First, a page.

Letter to the editor: Consolidation doesn’t assure savings or better student outcomes
The two main selling points for school unification are lowering school costs and improving student performance by providing a wider experience. We have no guarantees that this will happen. Research actually shows the opposite. West Virginia decided to force school consolidation all at once through the entire state. The results: increased school costs and declining student performance. So after the unified school board closes enough of our local schools, if we end up with still higher property taxes and lower student performance, we will be stuck with lots of empty buildings and a bloated supervisory union office.
I spent 10 years on the New Haven School Board. During that time I watched as the superintendent slowly whittled away at what control we had. In the beginning we signed all the payorders, which gave us the opportunity to check on spending. At some point the superintendent decided that she would take over that duty. I also sat in on several teacher contract negotiations. We held face-to-face meetings with the teachers where we got to hear their concerns. The meetings were always professional and unconfrontational. In the end we reached mutual agreements that satisfied all sides. During my last year on the board I discovered at the very last minute that board members would let a lawyer do all the talking. It was a great embarrassment to sit silently in front of a roomful of teachers begging us to respond. We did reach a contract settlement but left behind an air of distrust.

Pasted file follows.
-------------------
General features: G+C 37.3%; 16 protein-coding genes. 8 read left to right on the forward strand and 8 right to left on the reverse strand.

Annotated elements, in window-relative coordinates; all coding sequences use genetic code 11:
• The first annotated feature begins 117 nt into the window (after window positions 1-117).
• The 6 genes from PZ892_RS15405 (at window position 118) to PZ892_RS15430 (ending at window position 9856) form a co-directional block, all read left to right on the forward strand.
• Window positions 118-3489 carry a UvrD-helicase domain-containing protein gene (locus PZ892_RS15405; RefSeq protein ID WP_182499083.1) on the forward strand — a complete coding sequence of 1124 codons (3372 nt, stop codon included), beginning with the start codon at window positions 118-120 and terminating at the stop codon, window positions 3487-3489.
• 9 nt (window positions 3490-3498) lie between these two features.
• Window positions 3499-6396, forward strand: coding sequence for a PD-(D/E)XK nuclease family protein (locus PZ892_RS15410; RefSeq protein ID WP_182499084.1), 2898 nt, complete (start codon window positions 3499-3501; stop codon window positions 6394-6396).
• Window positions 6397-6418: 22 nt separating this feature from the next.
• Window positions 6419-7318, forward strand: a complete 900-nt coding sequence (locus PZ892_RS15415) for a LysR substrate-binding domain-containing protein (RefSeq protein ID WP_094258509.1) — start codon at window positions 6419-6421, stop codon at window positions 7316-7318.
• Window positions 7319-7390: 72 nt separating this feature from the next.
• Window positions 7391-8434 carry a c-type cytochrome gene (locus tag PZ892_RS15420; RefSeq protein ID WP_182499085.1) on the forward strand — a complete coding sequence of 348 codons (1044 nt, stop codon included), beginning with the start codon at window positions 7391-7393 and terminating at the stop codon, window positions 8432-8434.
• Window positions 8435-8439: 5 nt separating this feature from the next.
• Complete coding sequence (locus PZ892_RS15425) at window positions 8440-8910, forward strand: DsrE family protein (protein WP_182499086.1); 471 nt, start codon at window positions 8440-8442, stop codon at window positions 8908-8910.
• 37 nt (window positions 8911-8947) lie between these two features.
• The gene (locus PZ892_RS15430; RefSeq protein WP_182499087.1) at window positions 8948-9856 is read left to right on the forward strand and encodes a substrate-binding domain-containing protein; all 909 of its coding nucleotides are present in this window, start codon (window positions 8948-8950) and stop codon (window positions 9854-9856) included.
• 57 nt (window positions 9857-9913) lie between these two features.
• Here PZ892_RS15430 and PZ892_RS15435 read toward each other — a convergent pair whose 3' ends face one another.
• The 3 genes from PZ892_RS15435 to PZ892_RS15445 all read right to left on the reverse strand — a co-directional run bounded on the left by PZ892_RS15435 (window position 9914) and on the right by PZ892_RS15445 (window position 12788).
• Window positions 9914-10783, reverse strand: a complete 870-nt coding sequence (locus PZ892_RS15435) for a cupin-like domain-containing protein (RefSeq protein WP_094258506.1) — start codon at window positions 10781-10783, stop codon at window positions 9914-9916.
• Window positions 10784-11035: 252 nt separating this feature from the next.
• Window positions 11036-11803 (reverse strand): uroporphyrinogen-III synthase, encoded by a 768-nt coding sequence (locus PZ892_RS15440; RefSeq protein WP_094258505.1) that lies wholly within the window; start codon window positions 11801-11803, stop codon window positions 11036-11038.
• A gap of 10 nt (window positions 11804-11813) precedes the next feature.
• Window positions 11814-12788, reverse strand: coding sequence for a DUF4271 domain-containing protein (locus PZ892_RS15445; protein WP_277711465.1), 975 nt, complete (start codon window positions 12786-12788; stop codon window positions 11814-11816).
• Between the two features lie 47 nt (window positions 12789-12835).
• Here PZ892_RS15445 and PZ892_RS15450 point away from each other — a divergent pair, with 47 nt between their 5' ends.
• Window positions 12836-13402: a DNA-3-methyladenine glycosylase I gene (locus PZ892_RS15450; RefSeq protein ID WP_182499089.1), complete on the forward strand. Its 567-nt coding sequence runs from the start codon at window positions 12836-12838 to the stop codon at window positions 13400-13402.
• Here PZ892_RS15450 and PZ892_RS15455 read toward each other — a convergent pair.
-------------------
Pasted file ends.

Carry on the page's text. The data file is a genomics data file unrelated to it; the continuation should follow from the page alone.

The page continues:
Why have an elected school board when we can pay someone else to do the job? Also in my last term the superintendent began hawking the concept of “policy governance,” which was another way to remove board members from closer involvement in the school. That idea came out at the same time as various boards around the country were missing serious management problems. Now we have a single bloated board that is the farthest removed from our schools.
There are three main elements to education: parents, students and teachers. Those are the people that will have the most impact on our children’s education. And yet the decisions are being made by unelected individuals that are the most removed from the students, and who do no teaching.
Before we wade too deeply into the unified school district quagmire I think it is time to take a deeper look into the entire supervisory district model. How much is it costing us? Is it producing results? Are there tasks that can be done at the local level? How can a small school direct the supervisory office to do what the town wants rather than having the office dictate to us? We also need to come up with a fallback plan if unification doesn’t work. We should be putting all school closings off until we have more information, or we should be actively planning how to withdraw from the union altogether.
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